I’m not completely sure when the shift began. The opening of my mind and heart to the truths of another’s experience has been a long process. I’m sure the seeds we’re planted when I began reading books that presented a different view of the Gospel than the one I had grown up understanding.
I know my heart became softer when I stopped watching the news channel that rhymes with “box” and stopped listening to talk radio. A softer heart meant fertile soil for those seeds to sprout.
I know it was the work of the Spirit convicting me and removing the blinders from my eyes. And the Spirit has continued to change me and grow those seeds of compassion and understanding within my heart.
And then there were the more recent things. An acknowledgement of my own implicit biases in certain instances toward people of color, and being shocked to realize that I held them, even while I would have sworn that I wasn’t prejudiced.
But there were the assumptions I made on pretty much a daily basis: driving around town, watching national news stories, at the grocery store. I was critical and judgmental in the way I viewed and thought about others around me, especially those I perceived to be “other” than me.
The first and main assumption I made shaped all of the others: that everyone in America experiences the world in the same way I do. That the opportunities afforded to me reflected the reality of opportunities available to all Americans. “Bootstrappers” some might call this attitude. (Or I might have just made up that word, but I think you know what I mean.)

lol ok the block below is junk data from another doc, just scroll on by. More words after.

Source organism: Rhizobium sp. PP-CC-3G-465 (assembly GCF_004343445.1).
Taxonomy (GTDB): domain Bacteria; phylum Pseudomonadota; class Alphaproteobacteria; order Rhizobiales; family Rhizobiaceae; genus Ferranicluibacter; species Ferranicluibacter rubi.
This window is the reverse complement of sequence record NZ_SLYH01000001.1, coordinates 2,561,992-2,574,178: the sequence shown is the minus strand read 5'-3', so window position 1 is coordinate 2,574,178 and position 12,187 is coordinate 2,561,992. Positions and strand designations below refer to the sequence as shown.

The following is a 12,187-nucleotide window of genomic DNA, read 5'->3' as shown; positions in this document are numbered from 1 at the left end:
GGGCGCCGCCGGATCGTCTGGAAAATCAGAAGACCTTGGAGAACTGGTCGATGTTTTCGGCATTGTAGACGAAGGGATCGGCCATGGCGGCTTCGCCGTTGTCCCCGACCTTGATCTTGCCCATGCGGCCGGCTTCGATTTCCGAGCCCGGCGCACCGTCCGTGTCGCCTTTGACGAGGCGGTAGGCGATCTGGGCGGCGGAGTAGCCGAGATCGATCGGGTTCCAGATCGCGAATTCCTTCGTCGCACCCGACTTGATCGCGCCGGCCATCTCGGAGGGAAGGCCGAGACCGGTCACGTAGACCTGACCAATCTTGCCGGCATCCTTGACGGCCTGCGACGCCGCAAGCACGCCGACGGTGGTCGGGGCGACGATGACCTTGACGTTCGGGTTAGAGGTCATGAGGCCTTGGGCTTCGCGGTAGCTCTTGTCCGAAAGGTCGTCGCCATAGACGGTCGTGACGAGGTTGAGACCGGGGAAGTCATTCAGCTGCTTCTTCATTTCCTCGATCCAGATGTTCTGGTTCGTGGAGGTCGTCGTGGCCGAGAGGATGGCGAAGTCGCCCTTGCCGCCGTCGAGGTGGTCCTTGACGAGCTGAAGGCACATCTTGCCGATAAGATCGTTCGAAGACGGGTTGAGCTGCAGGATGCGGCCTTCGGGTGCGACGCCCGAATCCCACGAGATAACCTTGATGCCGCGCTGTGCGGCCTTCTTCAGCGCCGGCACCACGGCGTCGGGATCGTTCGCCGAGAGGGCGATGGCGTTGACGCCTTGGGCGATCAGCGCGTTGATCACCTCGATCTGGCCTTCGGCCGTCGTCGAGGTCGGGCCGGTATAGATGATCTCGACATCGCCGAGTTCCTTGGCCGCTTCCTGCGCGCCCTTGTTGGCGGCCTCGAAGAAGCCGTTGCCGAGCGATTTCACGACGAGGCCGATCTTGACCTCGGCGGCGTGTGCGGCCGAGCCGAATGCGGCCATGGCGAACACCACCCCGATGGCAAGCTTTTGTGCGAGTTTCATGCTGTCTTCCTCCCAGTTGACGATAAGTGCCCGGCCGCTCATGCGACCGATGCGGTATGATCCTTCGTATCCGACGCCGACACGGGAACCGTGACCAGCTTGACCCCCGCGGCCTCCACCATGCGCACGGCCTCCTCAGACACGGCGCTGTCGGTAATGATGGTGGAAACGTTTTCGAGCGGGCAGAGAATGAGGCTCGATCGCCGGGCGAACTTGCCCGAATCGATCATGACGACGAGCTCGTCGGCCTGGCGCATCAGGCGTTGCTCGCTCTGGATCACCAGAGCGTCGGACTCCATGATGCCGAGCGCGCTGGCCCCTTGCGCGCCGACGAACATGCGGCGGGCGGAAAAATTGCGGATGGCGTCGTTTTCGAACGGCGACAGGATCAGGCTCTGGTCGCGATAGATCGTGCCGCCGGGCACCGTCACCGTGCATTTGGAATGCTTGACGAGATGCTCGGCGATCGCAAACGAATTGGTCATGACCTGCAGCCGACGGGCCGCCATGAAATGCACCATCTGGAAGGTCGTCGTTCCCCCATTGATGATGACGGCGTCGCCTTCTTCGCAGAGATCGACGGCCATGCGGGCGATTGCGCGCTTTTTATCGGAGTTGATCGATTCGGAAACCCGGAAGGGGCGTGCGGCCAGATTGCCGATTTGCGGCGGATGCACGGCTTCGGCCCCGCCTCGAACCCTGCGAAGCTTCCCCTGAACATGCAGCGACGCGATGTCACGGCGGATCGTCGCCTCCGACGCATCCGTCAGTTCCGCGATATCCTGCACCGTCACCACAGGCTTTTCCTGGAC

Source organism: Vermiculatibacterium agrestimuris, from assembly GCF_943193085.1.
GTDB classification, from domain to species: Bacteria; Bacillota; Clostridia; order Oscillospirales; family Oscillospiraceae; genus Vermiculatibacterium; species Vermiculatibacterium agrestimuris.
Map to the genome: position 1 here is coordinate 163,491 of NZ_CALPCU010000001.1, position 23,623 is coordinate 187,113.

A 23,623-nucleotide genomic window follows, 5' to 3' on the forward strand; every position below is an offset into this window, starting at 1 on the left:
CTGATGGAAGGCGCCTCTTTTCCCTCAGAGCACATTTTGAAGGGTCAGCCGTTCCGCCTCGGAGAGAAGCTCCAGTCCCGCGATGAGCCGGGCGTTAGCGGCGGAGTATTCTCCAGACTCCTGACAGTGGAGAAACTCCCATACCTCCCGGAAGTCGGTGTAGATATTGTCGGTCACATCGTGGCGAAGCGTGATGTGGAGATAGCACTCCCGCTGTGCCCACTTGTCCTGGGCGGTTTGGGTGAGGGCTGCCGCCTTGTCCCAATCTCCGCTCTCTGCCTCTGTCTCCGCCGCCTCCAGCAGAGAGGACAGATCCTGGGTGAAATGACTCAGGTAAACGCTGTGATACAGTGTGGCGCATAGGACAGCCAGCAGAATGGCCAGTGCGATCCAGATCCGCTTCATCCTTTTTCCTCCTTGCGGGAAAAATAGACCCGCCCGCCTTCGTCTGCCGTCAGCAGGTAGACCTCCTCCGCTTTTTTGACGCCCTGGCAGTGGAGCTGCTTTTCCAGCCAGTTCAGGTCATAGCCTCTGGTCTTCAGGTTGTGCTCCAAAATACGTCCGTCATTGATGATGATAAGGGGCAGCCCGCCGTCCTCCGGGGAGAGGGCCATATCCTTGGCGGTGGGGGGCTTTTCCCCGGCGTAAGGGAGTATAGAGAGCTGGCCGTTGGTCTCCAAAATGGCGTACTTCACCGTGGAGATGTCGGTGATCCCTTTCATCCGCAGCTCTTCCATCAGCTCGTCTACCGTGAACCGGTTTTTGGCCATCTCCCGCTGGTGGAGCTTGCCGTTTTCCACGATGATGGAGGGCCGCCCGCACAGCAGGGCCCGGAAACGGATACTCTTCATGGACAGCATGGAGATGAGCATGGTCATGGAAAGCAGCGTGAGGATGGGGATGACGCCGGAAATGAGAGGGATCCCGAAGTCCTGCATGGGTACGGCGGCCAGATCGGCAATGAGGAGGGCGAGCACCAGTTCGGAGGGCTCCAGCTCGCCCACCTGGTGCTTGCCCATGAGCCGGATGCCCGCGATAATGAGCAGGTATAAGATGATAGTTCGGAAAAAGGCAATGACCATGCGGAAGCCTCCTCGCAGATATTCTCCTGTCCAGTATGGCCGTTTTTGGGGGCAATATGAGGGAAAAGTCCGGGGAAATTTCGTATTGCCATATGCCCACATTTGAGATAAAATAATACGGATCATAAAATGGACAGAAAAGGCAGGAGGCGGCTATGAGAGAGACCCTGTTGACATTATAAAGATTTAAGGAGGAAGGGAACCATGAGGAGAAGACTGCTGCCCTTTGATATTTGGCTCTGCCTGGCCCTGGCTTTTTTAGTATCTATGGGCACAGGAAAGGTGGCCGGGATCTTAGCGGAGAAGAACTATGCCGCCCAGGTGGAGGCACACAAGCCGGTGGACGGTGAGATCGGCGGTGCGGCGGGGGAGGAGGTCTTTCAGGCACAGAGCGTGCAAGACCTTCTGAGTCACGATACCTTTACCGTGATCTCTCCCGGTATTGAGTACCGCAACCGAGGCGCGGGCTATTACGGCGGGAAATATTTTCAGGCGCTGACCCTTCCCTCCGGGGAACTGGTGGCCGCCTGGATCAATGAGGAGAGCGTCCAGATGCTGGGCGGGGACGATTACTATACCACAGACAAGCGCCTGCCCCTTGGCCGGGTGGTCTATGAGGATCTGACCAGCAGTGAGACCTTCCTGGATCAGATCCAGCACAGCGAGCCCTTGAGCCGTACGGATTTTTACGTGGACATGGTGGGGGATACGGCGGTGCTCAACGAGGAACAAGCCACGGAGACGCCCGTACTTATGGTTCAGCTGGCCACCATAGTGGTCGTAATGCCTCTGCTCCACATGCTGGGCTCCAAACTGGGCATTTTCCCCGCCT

Another assumption was that if people who fell outside of my perceived reality would just “conform to my understanding of what it means to be a good American” things would go better for them. This would include things like getting a job, pulling up their pants, not being lazy, not resisting arrest, not living in bad neighborhoods, not doing or selling drugs, not having children out of wedlock, not being an absent father, and the list goes on.
Then there were the more specific assumptions about specific situations.
He/She deserved it. He/She shouldn’t have… been wearing a hoodie, run away, walked in the middle of the street, been drunk, etc.
The pronouns I used betrayed me: They, Their, Them, Those people.
And while I don’t believe I ever said these words/terms myself, I nodded right along with those who used words like Thugs, Criminals, “people”, animals.
I am deeply saddened and ashamed by my thoughts, words, and actions.
And so I come before you today to admit that I have been a part of the problem.
The problem of assuming I could ever understand the reality of a life I have never lived. The problem of allowing my experience as a middle class white woman to blind me to the very real oppression of people in our country. The problem of justifying – just obey the police, just don’t run, just get a job, just don’t have babies out of wedlock (but of course, just don’t abort them either), just live like I live and everything will be fine.
But the problem is, it’s not fine. We are not fine here. I am not actually fine, because if I am not purposefully resisting the system of oppression that has been in place for our fellow black Americans for hundreds of years then I am complicit in it. Even though I didn’t mean to, I was perpetuating the prejudices, biases, and assumptions that uphold the status quo and protect my privilege.